Research labs can partially reopen

Last week, the government and the Danish parliament agreed to start gradually reopening society. And this includes research labs.

[Translate to English:] Arkivfoto fra Institut for Biomedicin. Foto: Jesper Rais/AU Foto

The university won’t open before 10 May at the earliest. But there’s good news for at least some of the researchers who’ve been keeping an impatient eye on their calendars, willing time to pass quickly. 

Last week, the government and the Danish parliament agreed to start gradually reopening society, and this applies to research labs.

The press release from the Prime Minister's Office states:

“A partial reopening of research laboratories for researchers and students will be carried out, in order to make it possible to continue and complete postdoc or PhD projects as well as continue work on experiments and research projects that would otherwise be lost.”

READ MORE: 400 researchers can return to their labs

On Twitter, Minister for Higher Education and Science Ane Halsboe-Jørgensen welcomed the news:

“Thank you to a united parliament for taking responsibility to partially reopen Denmark. Opening research labs to researchers and students is part of the agreement, so we save research and experiments that would otherwise be lost.”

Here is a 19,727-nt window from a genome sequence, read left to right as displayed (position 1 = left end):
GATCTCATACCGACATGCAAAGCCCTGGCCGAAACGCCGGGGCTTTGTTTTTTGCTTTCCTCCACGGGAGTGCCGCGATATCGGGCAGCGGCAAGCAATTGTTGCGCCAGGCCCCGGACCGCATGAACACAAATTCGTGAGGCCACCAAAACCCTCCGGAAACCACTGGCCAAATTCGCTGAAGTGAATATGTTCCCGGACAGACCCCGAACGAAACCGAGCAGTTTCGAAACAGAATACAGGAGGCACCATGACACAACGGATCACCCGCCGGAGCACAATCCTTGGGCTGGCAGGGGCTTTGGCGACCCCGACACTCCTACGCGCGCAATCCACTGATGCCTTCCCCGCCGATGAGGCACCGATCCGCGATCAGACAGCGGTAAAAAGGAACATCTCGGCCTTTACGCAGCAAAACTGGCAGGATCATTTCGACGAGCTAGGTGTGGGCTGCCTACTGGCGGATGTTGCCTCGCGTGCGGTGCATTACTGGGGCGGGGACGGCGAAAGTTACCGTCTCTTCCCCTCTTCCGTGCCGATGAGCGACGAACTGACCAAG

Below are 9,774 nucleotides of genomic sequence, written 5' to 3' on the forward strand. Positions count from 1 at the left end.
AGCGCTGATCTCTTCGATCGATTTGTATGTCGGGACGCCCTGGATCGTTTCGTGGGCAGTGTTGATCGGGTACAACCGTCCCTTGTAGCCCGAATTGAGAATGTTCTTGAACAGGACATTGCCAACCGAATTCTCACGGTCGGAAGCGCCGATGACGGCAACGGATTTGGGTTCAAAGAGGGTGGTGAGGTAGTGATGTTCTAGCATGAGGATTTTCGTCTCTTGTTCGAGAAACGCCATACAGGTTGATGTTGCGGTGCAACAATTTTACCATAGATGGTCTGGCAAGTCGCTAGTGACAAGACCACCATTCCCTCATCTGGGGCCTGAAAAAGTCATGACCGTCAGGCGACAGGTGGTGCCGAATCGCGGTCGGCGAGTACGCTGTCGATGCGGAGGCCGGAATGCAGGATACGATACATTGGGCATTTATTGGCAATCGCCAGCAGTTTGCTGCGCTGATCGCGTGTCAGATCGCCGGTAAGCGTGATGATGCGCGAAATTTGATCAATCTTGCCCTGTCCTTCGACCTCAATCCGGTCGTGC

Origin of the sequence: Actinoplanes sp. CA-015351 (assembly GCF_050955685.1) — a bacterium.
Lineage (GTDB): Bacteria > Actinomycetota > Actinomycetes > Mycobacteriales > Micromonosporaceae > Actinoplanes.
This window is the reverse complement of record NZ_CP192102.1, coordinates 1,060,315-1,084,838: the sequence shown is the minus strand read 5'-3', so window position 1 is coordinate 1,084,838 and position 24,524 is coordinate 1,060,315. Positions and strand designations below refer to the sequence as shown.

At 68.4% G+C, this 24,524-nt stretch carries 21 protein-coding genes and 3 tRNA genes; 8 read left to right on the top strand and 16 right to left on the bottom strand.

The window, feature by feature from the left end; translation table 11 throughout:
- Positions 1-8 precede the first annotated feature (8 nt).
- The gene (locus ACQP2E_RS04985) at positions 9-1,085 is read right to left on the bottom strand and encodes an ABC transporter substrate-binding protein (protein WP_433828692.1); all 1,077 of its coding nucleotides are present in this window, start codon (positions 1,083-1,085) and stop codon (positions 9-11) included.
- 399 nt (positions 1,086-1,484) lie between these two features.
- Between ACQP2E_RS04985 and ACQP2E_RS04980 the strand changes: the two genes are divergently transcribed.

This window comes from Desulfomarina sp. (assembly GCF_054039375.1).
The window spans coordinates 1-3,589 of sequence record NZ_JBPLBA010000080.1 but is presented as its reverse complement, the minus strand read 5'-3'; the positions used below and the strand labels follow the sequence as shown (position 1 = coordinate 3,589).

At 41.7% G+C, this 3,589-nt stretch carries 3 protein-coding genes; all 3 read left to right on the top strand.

Camilla Gregersen, chair of the Danish Association of Masters and PhDs, also took to Twitter to express her appreciation for the partial reopening, and took the occasion to encourage politicians to reopen libraries and archives soon, as well as partially resuming face-to-face classes at the universities.

The logistics of the reopening will be hammered out between the institutions affected and the authorities.

Parliament has since continued negotiations on the next phases of the reopening of the country.

Translated by Lenore Messick